18 May 2020
Continuing our #StayHome series, well-known ferry cruises entrepreneur Eugene Garrihy talks about life in the new normal and getting his boat back to the open waters of Dublin Bay.
I found my interest in the sea through salmon fishing with my dad, the late Jack Garrihy, in the west of Ireland. It eventually grew into commercial fishing and trawling on boats with my brothers and then into ferry boats with my siblings running out of Doolin, County Clare beside the famous Cliffs of Moher. We now run five ships from Doolin Harbour, taking in the Doolin2Aran Ferries, Cliffs of Moher Cruises and trips to the three Irish-speaking Aran Islands of Inis Mór, Inis Meáin and Inis Oirr.
I used to captain a tugboat in Dublin Bay and along the River Liffey in the 1980s and that gave me knowledge of the workings of Dublin bay, Dublin Port and the docklands. Back in 2013 nobody was connecting the suburban coastal resort of Dún Laoghaire, the city and the scenic fishing village of Howth. So I acquired a ship, the St Bridget, which is licenced for 100 passengers, and got going with Dublin Bay Cruises.
Dún Laoghaire, where our cruises start from, is a beautiful place and it has a worldwide reputation for yachting and yacht racing. It is usually bustling with boats and is full of people from all over the world. Now, it’s as quiet as can be. All of the moorings within the harbour are vacant, which is a very, very unusual sight at this time of year.
Dublin Bay is a fantastic C-shaped bay on the edge of the city with beautiful islands to the north and south and loads of wildlife, including seals and dolphins. During voyages our passengers discover aspects of Dublin that are just not possible from the land. The bay is a UNESCO Biosphere Reserve, which is an area where humans and industry work in harmony with nature. It's a very pleasurable place to be on a summer’s day, so we are privileged to work, live and operate in that area and to represent the local culture and heritage, which is there in abundance.
You have three harbours – Howth, Dún Laoghaire and Dublin Port – and a lot of built heritage. Passengers are always interested in the Martello towers – there were about 50 of these coastal defence forts built around Ireland in the nineteenth century and about 20 of them still exist along the Dublin coastline. The James Joyce Tower and Museum is particularly intriguing. Joyce stayed in it for a while, and his masterpiece novel Ulysses opens on the top of that tower overlooking Dublin Bay. It’s still a place of pilgrimage for literary enthusiasts.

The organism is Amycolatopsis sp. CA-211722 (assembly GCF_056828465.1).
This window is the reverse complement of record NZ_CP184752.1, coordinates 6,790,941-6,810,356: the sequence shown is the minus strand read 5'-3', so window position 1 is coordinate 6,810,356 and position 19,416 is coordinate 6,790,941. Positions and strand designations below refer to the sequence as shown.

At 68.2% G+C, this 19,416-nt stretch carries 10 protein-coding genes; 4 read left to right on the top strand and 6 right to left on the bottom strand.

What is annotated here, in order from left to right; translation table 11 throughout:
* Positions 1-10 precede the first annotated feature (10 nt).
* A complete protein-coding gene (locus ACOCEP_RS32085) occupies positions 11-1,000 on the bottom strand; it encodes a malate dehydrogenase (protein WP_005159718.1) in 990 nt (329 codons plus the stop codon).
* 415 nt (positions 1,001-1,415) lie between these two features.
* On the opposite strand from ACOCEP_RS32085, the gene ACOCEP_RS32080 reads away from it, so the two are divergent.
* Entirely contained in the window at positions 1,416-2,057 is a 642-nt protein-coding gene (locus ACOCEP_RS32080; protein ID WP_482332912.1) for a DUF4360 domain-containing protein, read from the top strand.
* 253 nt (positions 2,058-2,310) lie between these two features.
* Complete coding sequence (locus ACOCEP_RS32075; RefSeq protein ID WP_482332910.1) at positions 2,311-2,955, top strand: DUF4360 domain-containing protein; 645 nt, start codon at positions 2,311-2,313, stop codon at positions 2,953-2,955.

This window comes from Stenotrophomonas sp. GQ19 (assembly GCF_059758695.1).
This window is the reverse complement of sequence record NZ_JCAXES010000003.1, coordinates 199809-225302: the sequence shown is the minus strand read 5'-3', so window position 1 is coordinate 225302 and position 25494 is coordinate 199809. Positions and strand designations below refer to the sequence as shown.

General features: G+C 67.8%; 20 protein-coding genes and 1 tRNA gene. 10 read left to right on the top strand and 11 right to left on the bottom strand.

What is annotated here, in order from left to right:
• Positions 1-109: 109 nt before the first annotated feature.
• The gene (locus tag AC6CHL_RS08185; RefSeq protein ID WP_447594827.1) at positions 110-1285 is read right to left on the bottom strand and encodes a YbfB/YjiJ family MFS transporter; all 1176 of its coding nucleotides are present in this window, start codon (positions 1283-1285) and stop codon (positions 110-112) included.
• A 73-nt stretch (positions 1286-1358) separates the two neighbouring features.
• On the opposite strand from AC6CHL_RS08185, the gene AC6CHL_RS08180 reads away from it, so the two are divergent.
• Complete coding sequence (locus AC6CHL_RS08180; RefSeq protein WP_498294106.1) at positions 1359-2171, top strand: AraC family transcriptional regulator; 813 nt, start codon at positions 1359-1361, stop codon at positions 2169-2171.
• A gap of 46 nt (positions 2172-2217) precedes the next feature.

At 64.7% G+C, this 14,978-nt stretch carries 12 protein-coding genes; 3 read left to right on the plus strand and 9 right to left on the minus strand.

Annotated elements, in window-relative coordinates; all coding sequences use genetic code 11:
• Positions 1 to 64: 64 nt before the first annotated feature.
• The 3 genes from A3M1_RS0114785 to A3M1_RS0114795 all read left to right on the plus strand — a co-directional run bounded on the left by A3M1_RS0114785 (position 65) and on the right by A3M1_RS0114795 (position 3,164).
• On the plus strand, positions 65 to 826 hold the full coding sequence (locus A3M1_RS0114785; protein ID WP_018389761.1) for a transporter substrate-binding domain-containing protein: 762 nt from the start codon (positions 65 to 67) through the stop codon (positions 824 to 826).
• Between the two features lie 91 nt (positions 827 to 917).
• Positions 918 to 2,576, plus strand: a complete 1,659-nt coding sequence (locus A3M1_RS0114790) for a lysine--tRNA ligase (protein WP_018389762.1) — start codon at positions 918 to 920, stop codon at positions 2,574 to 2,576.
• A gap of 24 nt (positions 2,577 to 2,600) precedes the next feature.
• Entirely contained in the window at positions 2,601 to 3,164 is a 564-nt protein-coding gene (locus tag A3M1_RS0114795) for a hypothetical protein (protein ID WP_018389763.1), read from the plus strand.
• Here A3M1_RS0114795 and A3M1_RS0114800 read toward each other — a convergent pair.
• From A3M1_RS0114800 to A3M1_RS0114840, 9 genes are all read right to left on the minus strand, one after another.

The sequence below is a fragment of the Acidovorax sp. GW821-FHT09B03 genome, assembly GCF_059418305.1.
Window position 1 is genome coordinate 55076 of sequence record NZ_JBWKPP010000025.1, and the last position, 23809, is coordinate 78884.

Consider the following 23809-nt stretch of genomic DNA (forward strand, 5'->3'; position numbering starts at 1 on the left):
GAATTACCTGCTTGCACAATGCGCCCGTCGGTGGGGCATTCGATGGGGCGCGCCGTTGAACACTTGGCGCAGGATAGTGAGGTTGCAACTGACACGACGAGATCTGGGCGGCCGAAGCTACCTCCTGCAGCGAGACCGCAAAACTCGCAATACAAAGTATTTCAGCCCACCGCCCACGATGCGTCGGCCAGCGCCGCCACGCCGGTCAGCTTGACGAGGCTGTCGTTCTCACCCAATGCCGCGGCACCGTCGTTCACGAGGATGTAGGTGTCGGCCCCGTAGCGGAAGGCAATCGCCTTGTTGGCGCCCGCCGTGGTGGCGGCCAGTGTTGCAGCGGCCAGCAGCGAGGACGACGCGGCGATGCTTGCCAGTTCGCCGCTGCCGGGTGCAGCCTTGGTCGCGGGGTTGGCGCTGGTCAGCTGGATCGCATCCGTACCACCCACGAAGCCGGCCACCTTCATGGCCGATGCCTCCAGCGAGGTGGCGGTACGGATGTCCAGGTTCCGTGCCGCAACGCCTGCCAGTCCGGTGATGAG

Then you have many famous lighthouses: Poolbeg Lighthouse, the Baily Lighthouse, the Kish Bank Lighthouse – all bursting with maritime history – and as you travel into the city you have the Poolbeg Chimneys and all of the ships in Dublin Port. We are also allowed to go through the East Link Bridge, which is opened by Dublin Port and is always intriguing for passengers. I worked in the building of the East Link Bridge as a Tug Skipper almost 40 years ago, and little did I think then that I would eventually be going through with passengers so many years later.
The most difficult things about this #StayHome period is the same for lots of businesses and that is not being able to open and all the uncertainty around the future of business. On a personal level the fact that my wife and myself not being able to hug our grandchildren is sad. On the positive side I do a bit of poetry here and there, and I’ve used my time to do a bit more writing. One of my daughters has even recorded a new poem for me. It’s called ‘Grazie’ and is dedicated to the frontline medics in Bergamo Italy. The people of Lombardy have taken a hammering with this virus, and their experiences have left an impression.
At the moment all of the work that has gone into Dublin Bay Cruises for the start of the season is ‘frozen’, but we can't wait to get the boat sailing again so we can show people the beauty of the bay and let them enjoy the open waters and fresh air. There is no doubt we are missing our international passengers. But with our amazing heritage, culture, music, landscapes and food, Ireland, and certainly Dublin Bay Cruises, will be ready when people want to travel again.
Bailey Lightouse, County Dublin
Dublin Bay Cruises
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